> few questions to the authors are therefore related to this:
>
> Q1a: Is the AT metric cost of an adversary simply equivalent (up to small
> constants) to:
>
> (size of program) * (amount of time taken by the program) //
> (everything in RAM)
>
> Q1b: Is the AT metric cost of an adversary simply equivalent (up to small
> constants) to:
>
> (max space usage) * (amount of time taken by the program) //
> (everything in RAM)
>
> I suspect the answers to be no (otherwise, why use the fancy AT jargon?). Thus
> my second question is:
>
> Q2: Is there any adversary *in the paper* whose AT cost is different from
>
> (max space usage) * (amount of time taken by the program)
>
> ...? (Excluding, as the authors do, small factors.) If so, can you explain
> where the difference stems from, and which has the higher cost? (I think,
> moreover, that such an example would deserve to be pointed out somewhere in
> the paper's intro, given the prominence of the AT metric in this paper.)
>
> In the event that the answer to Q2 should be "no", my first major complaint
> with the paper is its focus on the AT metric when the much simpler to
> understand metric "(size of program) * (amount of time)" could be used for
> practical purposes instead. Indeed, I sometimes get the impression that
> technical jargon is thrown about this paper in a somewhat silly attempt to
> impress the reader, which I don't like. (Discussions about thermodynamics and
> the cosmological constant that appear in the appendix come to mind.)
>
> Taking "(size of program) * (amount of time)" as our approximation of the AT
> metric (for this review), the switching-to-the-AT-metric proposal thus
> essentially amounts to advocating the switch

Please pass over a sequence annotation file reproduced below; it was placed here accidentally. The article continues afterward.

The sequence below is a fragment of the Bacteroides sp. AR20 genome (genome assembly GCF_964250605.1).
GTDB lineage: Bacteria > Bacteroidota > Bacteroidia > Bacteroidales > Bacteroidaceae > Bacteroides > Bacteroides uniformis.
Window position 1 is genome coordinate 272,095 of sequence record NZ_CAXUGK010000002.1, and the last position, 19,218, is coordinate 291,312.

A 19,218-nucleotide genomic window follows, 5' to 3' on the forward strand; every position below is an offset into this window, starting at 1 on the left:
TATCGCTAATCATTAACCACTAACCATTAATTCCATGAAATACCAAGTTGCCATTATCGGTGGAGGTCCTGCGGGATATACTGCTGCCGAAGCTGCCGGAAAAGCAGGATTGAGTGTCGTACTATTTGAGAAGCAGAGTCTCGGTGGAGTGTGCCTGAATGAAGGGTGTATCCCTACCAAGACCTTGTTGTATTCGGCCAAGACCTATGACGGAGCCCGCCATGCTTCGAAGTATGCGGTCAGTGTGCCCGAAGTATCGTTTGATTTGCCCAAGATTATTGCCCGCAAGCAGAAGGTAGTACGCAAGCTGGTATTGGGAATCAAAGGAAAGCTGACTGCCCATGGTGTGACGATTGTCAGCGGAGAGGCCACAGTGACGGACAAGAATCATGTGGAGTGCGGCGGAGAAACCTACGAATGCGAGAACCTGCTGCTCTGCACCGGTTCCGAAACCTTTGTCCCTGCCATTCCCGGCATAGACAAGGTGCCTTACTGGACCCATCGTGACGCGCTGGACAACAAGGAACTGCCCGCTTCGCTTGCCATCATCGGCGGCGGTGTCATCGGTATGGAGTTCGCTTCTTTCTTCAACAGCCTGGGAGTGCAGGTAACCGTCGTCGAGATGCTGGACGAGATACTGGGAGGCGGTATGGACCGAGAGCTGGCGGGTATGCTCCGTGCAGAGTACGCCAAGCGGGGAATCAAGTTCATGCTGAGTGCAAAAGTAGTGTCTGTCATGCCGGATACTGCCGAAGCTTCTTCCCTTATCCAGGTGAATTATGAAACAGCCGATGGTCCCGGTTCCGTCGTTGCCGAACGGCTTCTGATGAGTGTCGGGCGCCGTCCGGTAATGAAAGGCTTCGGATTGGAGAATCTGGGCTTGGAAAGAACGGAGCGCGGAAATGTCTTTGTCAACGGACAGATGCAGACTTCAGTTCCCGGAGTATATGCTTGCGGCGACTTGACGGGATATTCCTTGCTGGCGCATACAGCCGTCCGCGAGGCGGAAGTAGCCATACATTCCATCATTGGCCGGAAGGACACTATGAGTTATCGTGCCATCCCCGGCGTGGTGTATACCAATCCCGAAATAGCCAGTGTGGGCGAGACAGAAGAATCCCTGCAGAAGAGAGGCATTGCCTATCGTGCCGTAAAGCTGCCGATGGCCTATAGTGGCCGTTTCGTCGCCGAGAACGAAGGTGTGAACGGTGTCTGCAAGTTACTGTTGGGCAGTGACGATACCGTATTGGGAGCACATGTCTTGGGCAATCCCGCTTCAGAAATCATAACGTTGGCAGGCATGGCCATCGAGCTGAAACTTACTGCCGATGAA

>
> (size of program) + (amount of time) to (size of
> program) * (amount of time)
>
> in the definition of the "time t" taken by an adversary (see the
> three-parameter definition above). (Possibly, replacing "size of program" by
> "maximum space usage" would reflect the AT metric more accurately, but this
> doesn't seem to matter for the attacks in the paper.)
>
> Given the examples in the paper, I initially thought the above change made
> good sense, but further consideration has made me more dubious. Consider two
> adversaries A1 and A2 (whose programs are not hard to find: someone has
> actually printed the programs):
>
> A1: takes time 2^45, has program size (and space usage) 2^20
> A2: takes time 2^50, has program size (and space usage) 2^10
>
> Obviously, A1 is much more advantageous than A2 (we don't care about a 1
> megabyte program; that's fine), but A1 scores worse than A2 on the AT metric.
> The truth is, nobody cares about the difference between a 1k and a 1Mb
> adversary; we certainly don't want to count a 1Mb-program attack as "costing"
> a factor 2^10 more than a 1kb adversary. Hence, I'm not convinced the AT
> metric accurately measures what cryptanalysts do in the real world. Instead,
> the AT metric seems to open its own can of worms. (?)
>
> In fact, the entire idea of reducing an adversary's cost to a single number
> seems futile and doomed to be flawed in one way or the other. What makes more
> sense to me is simply to quantify (as is already done to a certain extent) an
> adversary's cost by in terms of several different dimensions, such as size of